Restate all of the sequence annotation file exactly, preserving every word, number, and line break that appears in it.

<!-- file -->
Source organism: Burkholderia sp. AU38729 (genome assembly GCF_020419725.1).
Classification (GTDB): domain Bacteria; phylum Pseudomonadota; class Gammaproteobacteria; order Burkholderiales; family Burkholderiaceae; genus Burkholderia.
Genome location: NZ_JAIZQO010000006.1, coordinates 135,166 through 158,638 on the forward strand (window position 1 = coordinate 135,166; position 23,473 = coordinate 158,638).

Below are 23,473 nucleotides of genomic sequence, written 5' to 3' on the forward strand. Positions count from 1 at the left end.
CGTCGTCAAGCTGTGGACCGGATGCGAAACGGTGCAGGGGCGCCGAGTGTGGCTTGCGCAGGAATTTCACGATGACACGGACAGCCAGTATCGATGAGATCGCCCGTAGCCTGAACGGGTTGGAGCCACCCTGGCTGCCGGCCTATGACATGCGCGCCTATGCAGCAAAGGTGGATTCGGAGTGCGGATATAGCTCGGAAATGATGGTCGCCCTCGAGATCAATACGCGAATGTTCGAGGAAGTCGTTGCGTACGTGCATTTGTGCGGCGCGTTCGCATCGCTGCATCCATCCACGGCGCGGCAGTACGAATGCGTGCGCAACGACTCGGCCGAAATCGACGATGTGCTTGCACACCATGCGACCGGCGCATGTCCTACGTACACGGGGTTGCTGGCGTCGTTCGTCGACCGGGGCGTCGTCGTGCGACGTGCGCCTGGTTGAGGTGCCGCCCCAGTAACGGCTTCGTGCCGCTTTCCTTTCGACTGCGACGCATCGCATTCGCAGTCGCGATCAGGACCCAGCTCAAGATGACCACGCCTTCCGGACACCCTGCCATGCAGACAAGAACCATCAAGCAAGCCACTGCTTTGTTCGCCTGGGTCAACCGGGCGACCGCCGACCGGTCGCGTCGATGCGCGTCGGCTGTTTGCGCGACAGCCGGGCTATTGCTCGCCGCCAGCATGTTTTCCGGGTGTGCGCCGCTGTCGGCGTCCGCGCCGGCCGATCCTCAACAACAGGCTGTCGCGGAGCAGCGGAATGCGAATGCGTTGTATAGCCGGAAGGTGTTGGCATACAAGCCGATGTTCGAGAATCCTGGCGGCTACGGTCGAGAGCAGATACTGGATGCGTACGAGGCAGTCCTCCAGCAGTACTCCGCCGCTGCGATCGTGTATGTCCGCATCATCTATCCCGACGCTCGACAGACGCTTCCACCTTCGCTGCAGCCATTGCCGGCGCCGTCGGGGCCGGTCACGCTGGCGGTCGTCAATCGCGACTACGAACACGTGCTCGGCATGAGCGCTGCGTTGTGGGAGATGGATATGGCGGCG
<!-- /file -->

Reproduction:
Source organism: Burkholderia sp. AU38729 (genome assembly GCF_020419725.1).
Classification (GTDB): domain Bacteria; phylum Pseudomonadota; class Gammaproteobacteria; order Burkholderiales; family Burkholderiaceae; genus Burkholderia.
Genome location: NZ_JAIZQO010000006.1, coordinates 135,166 through 158,638 on the forward strand (window position 1 = coordinate 135,166; position 23,473 = coordinate 158,638).

Below are 23,473 nucleotides of genomic sequence, written 5' to 3' on the forward strand. Positions count from 1 at the left end.
CGTCGTCAAGCTGTGGACCGGATGCGAAACGGTGCAGGGGCGCCGAGTGTGGCTTGCGCAGGAATTTCACGATGACACGGACAGCCAGTATCGATGAGATCGCCCGTAGCCTGAACGGGTTGGAGCCACCCTGGCTGCCGGCCTATGACATGCGCGCCTATGCAGCAAAGGTGGATTCGGAGTGCGGATATAGCTCGGAAATGATGGTCGCCCTCGAGATCAATACGCGAATGTTCGAGGAAGTCGTTGCGTACGTGCATTTGTGCGGCGCGTTCGCATCGCTGCATCCATCCACGGCGCGGCAGTACGAATGCGTGCGCAACGACTCGGCCGAAATCGACGATGTGCTTGCACACCATGCGACCGGCGCATGTCCTACGTACACGGGGTTGCTGGCGTCGTTCGTCGACCGGGGCGTCGTCGTGCGACGTGCGCCTGGTTGAGGTGCCGCCCCAGTAACGGCTTCGTGCCGCTTTCCTTTCGACTGCGACGCATCGCATTCGCAGTCGCGATCAGGACCCAGCTCAAGATGACCACGCCTTCCGGACACCCTGCCATGCAGACAAGAACCATCAAGCAAGCCACTGCTTTGTTCGCCTGGGTCAACCGGGCGACCGCCGACCGGTCGCGTCGATGCGCGTCGGCTGTTTGCGCGACAGCCGGGCTATTGCTCGCCGCCAGCATGTTTTCCGGGTGTGCGCCGCTGTCGGCGTCCGCGCCGGCCGATCCTCAACAACAGGCTGTCGCGGAGCAGCGGAATGCGAATGCGTTGTATAGCCGGAAGGTGTTGGCATACAAGCCGATGTTCGAGAATCCTGGCGGCTACGGTCGAGAGCAGATACTGGATGCGTACGAGGCAGTCCTCCAGCAGTACTCCGCCGCTGCGATCGTGTATGTCCGCATCATCTATCCCGACGCTCGACAGACGCTTCCACCTTCGCTGCAGCCATTGCCGGCGCCGTCGGGGCCGGTCACGCTGGCGGTCGTCAATCGCGACTACGAACACGTGCTCGGCATGAGCGCTGCGTTGTGGGAGATGGATATGGCGGCG